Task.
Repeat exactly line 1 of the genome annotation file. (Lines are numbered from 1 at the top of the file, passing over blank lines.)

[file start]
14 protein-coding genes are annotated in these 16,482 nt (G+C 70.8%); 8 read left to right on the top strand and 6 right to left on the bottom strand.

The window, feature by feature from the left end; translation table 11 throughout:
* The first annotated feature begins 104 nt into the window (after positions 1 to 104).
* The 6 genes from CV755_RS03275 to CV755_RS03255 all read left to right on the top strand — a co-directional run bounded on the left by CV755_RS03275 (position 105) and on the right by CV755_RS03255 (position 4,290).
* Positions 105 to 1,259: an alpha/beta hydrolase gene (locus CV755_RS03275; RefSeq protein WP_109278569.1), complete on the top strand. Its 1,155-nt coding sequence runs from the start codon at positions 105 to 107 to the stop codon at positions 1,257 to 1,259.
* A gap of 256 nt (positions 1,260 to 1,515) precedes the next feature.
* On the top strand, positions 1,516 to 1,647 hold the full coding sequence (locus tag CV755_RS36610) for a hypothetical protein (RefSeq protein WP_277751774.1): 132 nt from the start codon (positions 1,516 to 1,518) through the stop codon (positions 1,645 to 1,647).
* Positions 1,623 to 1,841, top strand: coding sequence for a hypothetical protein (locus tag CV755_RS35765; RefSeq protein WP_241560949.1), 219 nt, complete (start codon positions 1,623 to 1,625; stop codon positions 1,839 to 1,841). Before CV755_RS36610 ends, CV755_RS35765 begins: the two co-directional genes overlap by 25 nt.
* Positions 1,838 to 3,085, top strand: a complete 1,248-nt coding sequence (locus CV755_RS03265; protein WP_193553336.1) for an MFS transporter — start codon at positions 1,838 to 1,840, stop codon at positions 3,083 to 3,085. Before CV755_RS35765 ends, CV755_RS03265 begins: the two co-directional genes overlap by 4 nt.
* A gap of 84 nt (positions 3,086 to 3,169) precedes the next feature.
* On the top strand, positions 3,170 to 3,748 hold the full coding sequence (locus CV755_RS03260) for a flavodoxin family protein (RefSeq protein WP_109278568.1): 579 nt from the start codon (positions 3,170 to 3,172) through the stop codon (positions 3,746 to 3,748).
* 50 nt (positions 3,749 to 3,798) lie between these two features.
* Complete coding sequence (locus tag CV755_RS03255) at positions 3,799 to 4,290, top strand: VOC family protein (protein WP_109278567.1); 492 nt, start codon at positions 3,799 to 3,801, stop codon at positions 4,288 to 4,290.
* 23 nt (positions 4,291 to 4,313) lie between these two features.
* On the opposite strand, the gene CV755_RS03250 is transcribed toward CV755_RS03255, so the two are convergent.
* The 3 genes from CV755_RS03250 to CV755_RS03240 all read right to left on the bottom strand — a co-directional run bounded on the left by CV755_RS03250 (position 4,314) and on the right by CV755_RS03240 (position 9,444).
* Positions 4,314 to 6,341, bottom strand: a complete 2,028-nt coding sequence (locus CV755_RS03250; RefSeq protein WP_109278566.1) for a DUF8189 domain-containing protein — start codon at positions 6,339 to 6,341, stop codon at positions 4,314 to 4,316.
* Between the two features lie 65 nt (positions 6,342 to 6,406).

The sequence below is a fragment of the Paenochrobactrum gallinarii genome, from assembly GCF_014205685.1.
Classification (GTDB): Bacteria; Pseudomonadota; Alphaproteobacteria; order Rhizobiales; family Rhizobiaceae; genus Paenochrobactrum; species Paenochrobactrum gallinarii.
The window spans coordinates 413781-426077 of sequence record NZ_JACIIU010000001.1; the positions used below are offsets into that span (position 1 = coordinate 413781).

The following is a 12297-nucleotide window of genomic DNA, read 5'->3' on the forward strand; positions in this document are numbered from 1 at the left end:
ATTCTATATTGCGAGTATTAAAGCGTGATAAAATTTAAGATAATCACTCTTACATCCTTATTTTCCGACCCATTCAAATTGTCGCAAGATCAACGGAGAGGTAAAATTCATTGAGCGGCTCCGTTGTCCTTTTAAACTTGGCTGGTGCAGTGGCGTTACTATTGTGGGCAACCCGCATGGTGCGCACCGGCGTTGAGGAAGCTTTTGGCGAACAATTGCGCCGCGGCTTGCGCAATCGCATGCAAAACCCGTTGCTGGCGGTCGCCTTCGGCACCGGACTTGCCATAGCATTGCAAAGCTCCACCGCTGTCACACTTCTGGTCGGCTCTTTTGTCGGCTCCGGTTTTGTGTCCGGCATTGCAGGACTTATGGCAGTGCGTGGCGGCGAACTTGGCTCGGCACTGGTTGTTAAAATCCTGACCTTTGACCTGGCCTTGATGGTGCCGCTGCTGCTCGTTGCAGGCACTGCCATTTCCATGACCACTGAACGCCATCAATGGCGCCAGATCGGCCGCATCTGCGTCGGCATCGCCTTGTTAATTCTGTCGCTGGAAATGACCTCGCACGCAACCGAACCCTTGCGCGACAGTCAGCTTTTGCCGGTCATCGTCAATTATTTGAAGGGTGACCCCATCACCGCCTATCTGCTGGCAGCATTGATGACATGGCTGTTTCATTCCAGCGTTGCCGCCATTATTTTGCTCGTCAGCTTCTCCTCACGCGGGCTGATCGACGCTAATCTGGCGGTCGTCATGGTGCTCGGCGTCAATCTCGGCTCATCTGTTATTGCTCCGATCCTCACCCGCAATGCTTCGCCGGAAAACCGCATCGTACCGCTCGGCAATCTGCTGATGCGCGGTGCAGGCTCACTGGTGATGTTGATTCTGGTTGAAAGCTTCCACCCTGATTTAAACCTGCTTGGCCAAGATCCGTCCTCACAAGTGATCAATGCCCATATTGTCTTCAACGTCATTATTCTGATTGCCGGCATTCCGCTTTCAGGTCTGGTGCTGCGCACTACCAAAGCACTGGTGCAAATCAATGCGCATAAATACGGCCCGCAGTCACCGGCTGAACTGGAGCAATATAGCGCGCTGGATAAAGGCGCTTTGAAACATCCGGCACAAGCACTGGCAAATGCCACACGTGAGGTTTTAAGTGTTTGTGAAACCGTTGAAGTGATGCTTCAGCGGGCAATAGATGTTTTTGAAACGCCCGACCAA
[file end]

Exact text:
14 protein-coding genes are annotated in these 16,482 nt (G+C 70.8%); 8 read left to right on the top strand and 6 right to left on the bottom strand.